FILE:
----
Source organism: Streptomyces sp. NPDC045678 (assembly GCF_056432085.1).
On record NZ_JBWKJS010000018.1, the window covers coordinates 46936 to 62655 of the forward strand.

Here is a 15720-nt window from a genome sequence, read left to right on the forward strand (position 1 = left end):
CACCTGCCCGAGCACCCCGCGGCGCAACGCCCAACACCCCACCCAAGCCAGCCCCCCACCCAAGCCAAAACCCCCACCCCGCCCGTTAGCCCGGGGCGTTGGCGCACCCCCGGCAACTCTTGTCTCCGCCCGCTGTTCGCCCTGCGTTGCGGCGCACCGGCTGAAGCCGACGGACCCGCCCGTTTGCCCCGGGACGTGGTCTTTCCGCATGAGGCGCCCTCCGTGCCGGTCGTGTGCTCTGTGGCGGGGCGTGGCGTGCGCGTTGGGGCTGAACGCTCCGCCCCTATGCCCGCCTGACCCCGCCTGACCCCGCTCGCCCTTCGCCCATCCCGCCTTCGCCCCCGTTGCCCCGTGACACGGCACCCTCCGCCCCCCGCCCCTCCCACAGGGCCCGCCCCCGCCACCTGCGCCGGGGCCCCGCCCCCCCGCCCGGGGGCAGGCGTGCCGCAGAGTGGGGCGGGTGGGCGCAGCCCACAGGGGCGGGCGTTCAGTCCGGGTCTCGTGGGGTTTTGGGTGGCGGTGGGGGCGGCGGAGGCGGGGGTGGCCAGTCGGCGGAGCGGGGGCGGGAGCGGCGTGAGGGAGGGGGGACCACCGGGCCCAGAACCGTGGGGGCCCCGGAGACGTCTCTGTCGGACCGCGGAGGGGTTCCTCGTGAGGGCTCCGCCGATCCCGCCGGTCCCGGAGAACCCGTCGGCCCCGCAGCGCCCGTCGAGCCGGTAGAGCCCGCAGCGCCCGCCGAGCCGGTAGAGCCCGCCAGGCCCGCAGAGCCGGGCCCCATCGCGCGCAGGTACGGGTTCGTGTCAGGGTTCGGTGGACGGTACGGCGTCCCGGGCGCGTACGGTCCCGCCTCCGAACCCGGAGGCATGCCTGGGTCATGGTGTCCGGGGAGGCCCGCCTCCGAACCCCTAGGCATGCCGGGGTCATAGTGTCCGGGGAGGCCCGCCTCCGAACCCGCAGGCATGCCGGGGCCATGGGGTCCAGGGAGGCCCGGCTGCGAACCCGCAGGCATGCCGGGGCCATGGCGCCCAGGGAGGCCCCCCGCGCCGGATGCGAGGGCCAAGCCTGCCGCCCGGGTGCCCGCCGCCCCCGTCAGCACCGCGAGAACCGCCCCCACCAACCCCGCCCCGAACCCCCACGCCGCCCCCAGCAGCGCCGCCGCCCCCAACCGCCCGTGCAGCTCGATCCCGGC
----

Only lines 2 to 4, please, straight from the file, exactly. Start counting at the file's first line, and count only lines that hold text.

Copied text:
On record NZ_JBWKJS010000018.1, the window covers coordinates 46936 to 62655 of the forward strand.

Here is a 15720-nt window from a genome sequence, read left to right on the forward strand (position 1 = left end):
CACCTGCCCGAGCACCCCGCGGCGCAACGCCCAACACCCCACCCAAGCCAGCCCCCCACCCAAGCCAAAACCCCCACCCCGCCCGTTAGCCCGGGGCGTTGGCGCACCCCCGGCAACTCTTGTCTCCGCCCGCTGTTCGCCCTGCGTTGCGGCGCACCGGCTGAAGCCGACGGACCCGCCCGTTTGCCCCGGGACGTGGTCTTTCCGCATGAGGCGCCCTCCGTGCCGGTCGTGTGCTCTGTGGCGGGGCGTGGCGTGCGCGTTGGGGCTGAACGCTCCGCCCCTATGCCCGCCTGACCCCGCCTGACCCCGCTCGCCCTTCGCCCATCCCGCCTTCGCCCCCGTTGCCCCGTGACACGGCACCCTCCGCCCCCCGCCCCTCCCACAGGGCCCGCCCCCGCCACCTGCGCCGGGGCCCCGCCCCCCCGCCCGGGGGCAGGCGTGCCGCAGAGTGGGGCGGGTGGGCGCAGCCCACAGGGGCGGGCGTTCAGTCCGGGTCTCGTGGGGTTTTGGGTGGCGGTGGGGGCGGCGGAGGCGGGGGTGGCCAGTCGGCGGAGCGGGGGCGGGAGCGGCGTGAGGGAGGGGGGACCACCGGGCCCAGAACCGTGGGGGCCCCGGAGACGTCTCTGTCGGACCGCGGAGGGGTTCCTCGTGAGGGCTCCGCCGATCCCGCCGGTCCCGGAGAACCCGTCGGCCCCGCAGCGCCCGTCGAGCCGGTAGAGCCCGCAGCGCCCGCCGAGCCGGTAGAGCCCGCCAGGCCCGCAGAGCCGGGCCCCATCGCGCGCAGGTACGGGTTCGTGTCAGGGTTCGGTGGACGGTACGGCGTCCCGGGCGCGTACGGTCCCGCCTCCGAACCCGGAGGCATGCCTGGGTCATGGTGTCCGGGGAGGCCCGCCTCCGAACCCCTAGGCATGCCGGGGTCATAGTGTCCGGGGAGGCCCGCCTCCGAACCCGCAGGCATGCCGGGGCCATGGGGTCCAGGGAGGCCCGGCTGCGAACCCGCAGGCATGCCGGGGCCATGGCGCCCAGGGAGGCCCCCCGCGCCGGATGCGAGGGCCAAGCCTGCCGCCCGGGTGCCCGCCGCCCCCGTCAGCACCGCGAGAACCGCCCCCACCAACCCCGCCCCGAACCCCCACGCCGCCCCCAGCAGCGCCGCCGCCCCCAACCGCCCGTGCAGCTCGATCCCGGC